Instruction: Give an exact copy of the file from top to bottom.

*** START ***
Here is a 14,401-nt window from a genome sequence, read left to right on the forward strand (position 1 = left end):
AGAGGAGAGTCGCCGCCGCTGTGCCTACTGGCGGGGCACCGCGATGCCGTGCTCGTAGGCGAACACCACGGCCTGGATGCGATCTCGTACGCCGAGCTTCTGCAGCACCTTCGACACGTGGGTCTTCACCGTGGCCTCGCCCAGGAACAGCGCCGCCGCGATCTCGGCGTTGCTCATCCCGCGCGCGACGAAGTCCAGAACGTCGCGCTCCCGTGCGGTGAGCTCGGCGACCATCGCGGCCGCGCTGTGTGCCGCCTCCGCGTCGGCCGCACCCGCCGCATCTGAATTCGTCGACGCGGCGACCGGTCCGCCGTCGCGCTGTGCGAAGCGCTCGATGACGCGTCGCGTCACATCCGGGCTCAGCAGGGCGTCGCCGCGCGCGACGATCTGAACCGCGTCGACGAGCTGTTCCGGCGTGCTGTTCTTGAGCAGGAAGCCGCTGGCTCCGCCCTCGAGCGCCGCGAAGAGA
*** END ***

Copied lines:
Here is a 14,401-nt window from a genome sequence, read left to right on the forward strand (position 1 = left end):
AGAGGAGAGTCGCCGCCGCTGTGCCTACTGGCGGGGCACCGCGATGCCGTGCTCGTAGGCGAACACCACGGCCTGGATGCGATCTCGTACGCCGAGCTTCTGCAGCACCTTCGACACGTGGGTCTTCACCGTGGCCTCGCCCAGGAACAGCGCCGCCGCGATCTCGGCGTTGCTCATCCCGCGCGCGACGAAGTCCAGAACGTCGCGCTCCCGTGCGGTGAGCTCGGCGACCATCGCGGCCGCGCTGTGTGCCGCCTCCGCGTCGGCCGCACCCGCCGCATCTGAATTCGTCGACGCGGCGACCGGTCCGCCGTCGCGCTGTGCGAAGCGCTCGATGACGCGTCGCGTCACATCCGGGCTCAGCAGGGCGTCGCCGCGCGCGACGATCTGAACCGCGTCGACGAGCTGTTCCGGCGTGCTGTTCTTGAGCAGGAAGCCGCTGGCTCCGCCCTCGAGCGCCGCGAAGAGA